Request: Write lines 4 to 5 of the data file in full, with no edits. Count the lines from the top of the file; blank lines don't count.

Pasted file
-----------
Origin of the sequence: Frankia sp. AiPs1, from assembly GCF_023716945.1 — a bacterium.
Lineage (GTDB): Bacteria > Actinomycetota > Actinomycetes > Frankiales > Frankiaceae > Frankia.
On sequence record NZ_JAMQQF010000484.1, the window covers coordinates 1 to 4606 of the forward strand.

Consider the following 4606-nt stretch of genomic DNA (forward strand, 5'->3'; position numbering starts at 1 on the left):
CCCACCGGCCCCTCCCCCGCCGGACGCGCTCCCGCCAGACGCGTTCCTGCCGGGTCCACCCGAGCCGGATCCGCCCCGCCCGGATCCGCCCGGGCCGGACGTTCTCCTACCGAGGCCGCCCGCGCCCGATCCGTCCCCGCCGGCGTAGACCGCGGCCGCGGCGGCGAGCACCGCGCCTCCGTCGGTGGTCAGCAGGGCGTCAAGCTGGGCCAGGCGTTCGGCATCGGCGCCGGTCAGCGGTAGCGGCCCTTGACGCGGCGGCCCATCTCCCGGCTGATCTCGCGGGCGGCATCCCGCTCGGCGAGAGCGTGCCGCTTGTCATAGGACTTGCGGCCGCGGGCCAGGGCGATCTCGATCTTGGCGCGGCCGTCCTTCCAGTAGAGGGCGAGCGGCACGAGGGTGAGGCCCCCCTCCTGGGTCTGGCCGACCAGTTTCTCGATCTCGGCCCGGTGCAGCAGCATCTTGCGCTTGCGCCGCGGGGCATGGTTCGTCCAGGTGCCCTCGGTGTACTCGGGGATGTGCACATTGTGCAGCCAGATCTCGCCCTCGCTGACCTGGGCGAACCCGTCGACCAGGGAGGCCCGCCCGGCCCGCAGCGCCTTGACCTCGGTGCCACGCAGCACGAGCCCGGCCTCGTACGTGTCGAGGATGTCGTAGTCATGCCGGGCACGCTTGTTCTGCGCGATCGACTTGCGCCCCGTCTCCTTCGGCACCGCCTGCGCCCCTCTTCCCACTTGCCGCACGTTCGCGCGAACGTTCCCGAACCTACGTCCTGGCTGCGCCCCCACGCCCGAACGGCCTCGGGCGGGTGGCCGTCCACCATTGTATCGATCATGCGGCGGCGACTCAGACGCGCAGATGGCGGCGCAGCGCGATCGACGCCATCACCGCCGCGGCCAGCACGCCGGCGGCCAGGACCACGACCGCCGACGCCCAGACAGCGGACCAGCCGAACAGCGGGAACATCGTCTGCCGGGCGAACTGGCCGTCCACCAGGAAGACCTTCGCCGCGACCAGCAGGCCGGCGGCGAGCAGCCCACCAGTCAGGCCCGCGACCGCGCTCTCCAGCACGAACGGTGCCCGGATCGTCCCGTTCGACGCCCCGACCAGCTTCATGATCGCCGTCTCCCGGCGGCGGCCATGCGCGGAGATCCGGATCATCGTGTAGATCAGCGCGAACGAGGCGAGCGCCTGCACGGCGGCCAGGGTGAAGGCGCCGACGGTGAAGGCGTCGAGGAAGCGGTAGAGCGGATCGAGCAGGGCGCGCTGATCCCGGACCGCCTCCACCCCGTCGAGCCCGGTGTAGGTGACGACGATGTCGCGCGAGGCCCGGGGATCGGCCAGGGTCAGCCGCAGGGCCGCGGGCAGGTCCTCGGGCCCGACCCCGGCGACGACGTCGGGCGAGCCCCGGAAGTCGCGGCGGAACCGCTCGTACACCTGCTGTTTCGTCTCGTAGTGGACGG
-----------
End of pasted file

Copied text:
Consider the following 4606-nt stretch of genomic DNA (forward strand, 5'->3'; position numbering starts at 1 on the left):
CCCACCGGCCCCTCCCCCGCCGGACGCGCTCCCGCCAGACGCGTTCCTGCCGGGTCCACCCGAGCCGGATCCGCCCCGCCCGGATCCGCCCGGGCCGGACGTTCTCCTACCGAGGCCGCCCGCGCCCGATCCGTCCCCGCCGGCGTAGACCGCGGCCGCGGCGGCGAGCACCGCGCCTCCGTCGGTGGTCAGCAGGGCGTCAAGCTGGGCCAGGCGTTCGGCATCGGCGCCGGTCAGCGGTAGCGGCCCTTGACGCGGCGGCCCATCTCCCGGCTGATCTCGCGGGCGGCATCCCGCTCGGCGAGAGCGTGCCGCTTGTCATAGGACTTGCGGCCGCGGGCCAGGGCGATCTCGATCTTGGCGCGGCCGTCCTTCCAGTAGAGGGCGAGCGGCACGAGGGTGAGGCCCCCCTCCTGGGTCTGGCCGACCAGTTTCTCGATCTCGGCCCGGTGCAGCAGCATCTTGCGCTTGCGCCGCGGGGCATGGTTCGTCCAGGTGCCCTCGGTGTACTCGGGGATGTGCACATTGTGCAGCCAGATCTCGCCCTCGCTGACCTGGGCGAACCCGTCGACCAGGGAGGCCCGCCCGGCCCGCAGCGCCTTGACCTCGGTGCCACGCAGCACGAGCCCGGCCTCGTACGTGTCGAGGATGTCGTAGTCATGCCGGGCACGCTTGTTCTGCGCGATCGACTTGCGCCCCGTCTCCTTCGGCACCGCCTGCGCCCCTCTTCCCACTTGCCGCACGTTCGCGCGAACGTTCCCGAACCTACGTCCTGGCTGCGCCCCCACGCCCGAACGGCCTCGGGCGGGTGGCCGTCCACCATTGTATCGATCATGCGGCGGCGACTCAGACGCGCAGATGGCGGCGCAGCGCGATCGACGCCATCACCGCCGCGGCCAGCACGCCGGCGGCCAGGACCACGACCGCCGACGCCCAGACAGCGGACCAGCCGAACAGCGGGAACATCGTCTGCCGGGCGAACTGGCCGTCCACCAGGAAGACCTTCGCCGCGACCAGCAGGCCGGCGGCGAGCAGCCCACCAGTCAGGCCCGCGACCGCGCTCTCCAGCACGAACGGTGCCCGGATCGTCCCGTTCGACGCCCCGACCAGCTTCATGATCGCCGTCTCCCGGCGGCGGCCATGCGCGGAGATCCGGATCATCGTGTAGATCAGCGCGAACGAGGCGAGCGCCTGCACGGCGGCCAGGGTGAAGGCGCCGACGGTGAAGGCGTCGAGGAAGCGGTAGAGCGGATCGAGCAGGGCGCGCTGATCCCGGACCGCCTCCACCCCGTCGAGCCCGGTGTAGGTGACGACGATGTCGCGCGAGGCCCGGGGATCGGCCAGGGTCAGCCGCAGGGCCGCGGGCAGGTCCTCGGGCCCGACCCCGGCGACGACGTCGGGCGAGCCCCGGAAGTCGCGGCGGAACCGCTCGTACACCTGCTGTTTCGTCTCGTAGTGGACGG